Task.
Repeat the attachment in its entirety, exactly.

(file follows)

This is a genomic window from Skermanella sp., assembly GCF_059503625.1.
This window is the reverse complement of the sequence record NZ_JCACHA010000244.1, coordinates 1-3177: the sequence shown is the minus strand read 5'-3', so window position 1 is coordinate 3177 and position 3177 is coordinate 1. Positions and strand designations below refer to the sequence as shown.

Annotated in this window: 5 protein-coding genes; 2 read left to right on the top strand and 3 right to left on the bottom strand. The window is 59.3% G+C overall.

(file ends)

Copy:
This is a genomic window from Skermanella sp., assembly GCF_059503625.1.
This window is the reverse complement of the sequence record NZ_JCACHA010000244.1, coordinates 1-3177: the sequence shown is the minus strand read 5'-3', so window position 1 is coordinate 3177 and position 3177 is coordinate 1. Positions and strand designations below refer to the sequence as shown.

Annotated in this window: 5 protein-coding genes; 2 read left to right on the top strand and 3 right to left on the bottom strand. The window is 59.3% G+C overall.